New SEC Rule to Mandate Disclosure of Ratio of CEO Pay to Average Worker Pay

vintage infographic showing growing old with money and growing old with the same amount of money

Congratulations, 99%, you are one small step closer to dismantling corporate plutocracy.

On August 5, fulfilling one of its obligations from the 2010 Dodd-Frank,  the Securities and Exchange Commission issued a long-awaited rule that will mandate that publicly-traded corporations disclose the ratios between CEO pay and the median pay of employees. The rule was bitterly contested by corporations, who argued, with no apparent irony, that it would be too costly to implement. The earliest the disclosures would become public is in early 2018 — if it survives an expected legal challenge.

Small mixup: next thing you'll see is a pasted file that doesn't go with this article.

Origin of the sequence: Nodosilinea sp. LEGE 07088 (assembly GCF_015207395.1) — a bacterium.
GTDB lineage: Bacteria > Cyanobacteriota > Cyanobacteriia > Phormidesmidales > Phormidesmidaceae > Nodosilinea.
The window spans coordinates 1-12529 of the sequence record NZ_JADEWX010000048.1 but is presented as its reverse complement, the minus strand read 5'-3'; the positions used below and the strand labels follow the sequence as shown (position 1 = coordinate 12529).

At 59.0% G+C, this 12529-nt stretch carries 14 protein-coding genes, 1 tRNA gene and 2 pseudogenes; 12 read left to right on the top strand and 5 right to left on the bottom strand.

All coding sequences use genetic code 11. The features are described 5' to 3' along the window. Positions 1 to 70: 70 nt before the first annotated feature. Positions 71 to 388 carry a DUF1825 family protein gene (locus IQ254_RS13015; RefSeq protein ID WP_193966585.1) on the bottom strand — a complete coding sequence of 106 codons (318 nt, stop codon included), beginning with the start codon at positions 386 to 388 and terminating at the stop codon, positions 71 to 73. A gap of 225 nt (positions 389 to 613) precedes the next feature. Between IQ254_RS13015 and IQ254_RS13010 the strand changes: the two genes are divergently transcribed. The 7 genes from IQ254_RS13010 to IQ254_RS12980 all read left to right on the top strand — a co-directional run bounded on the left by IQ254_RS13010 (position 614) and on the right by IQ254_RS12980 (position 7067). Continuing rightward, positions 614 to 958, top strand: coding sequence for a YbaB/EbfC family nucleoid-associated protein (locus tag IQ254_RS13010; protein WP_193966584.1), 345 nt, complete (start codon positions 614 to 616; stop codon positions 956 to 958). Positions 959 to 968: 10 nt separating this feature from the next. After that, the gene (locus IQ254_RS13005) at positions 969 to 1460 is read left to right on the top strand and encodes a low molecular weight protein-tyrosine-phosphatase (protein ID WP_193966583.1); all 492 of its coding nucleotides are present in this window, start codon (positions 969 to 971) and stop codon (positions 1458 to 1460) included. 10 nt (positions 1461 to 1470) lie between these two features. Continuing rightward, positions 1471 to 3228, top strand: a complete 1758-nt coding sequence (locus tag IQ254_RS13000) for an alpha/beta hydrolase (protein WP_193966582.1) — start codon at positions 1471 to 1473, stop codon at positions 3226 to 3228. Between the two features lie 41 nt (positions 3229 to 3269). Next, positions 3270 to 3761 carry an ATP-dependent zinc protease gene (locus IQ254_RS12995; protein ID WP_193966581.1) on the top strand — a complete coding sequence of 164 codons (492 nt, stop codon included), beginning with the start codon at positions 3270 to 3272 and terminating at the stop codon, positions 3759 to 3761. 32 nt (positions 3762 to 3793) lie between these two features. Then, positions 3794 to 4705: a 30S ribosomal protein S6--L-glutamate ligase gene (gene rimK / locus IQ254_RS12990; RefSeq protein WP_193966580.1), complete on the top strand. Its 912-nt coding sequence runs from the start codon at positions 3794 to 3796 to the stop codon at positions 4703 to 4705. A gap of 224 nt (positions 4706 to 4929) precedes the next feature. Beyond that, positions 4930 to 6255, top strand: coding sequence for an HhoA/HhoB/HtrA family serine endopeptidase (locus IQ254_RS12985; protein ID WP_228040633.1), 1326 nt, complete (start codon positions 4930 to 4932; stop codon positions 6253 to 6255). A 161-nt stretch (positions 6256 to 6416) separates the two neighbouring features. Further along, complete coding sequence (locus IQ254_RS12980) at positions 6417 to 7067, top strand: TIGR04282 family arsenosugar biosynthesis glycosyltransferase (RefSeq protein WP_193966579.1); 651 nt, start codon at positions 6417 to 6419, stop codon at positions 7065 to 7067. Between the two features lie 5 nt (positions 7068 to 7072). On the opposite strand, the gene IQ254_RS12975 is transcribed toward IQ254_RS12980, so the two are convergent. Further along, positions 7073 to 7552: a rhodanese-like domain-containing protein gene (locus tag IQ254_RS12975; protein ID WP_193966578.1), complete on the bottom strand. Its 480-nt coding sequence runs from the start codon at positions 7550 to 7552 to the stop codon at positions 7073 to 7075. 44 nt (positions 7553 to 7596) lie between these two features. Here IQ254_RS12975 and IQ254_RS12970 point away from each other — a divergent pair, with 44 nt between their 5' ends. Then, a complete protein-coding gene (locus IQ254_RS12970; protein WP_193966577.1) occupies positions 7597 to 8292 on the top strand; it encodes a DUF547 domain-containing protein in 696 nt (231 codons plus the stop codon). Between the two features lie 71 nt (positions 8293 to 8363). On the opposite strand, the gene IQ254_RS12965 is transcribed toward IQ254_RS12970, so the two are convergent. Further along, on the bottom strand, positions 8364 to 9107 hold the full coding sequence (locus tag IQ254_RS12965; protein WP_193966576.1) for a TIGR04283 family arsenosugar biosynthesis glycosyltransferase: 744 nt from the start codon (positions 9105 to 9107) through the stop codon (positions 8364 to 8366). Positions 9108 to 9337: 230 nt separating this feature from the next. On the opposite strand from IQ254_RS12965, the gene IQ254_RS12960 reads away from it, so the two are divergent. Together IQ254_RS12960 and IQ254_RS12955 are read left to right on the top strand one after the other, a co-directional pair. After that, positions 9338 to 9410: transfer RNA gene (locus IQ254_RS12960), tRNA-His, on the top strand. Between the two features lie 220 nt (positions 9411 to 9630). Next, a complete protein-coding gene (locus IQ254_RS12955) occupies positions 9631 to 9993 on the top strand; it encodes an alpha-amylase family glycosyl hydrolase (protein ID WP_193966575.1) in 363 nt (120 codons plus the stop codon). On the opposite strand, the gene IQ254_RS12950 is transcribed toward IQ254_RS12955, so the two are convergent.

The Center on Executive Compensation, which opposed the rule, said in a statement, “Only a small segment of shareholders, primarily unions, certain pension funds and social activists, are likely to use the pay ratio to drive their own narrowly tailored agendas.” There you have it: paying workers more generously in order to improve productivity, morale and retention is a narrowly tailored agenda. We thought it was called “good business sense.”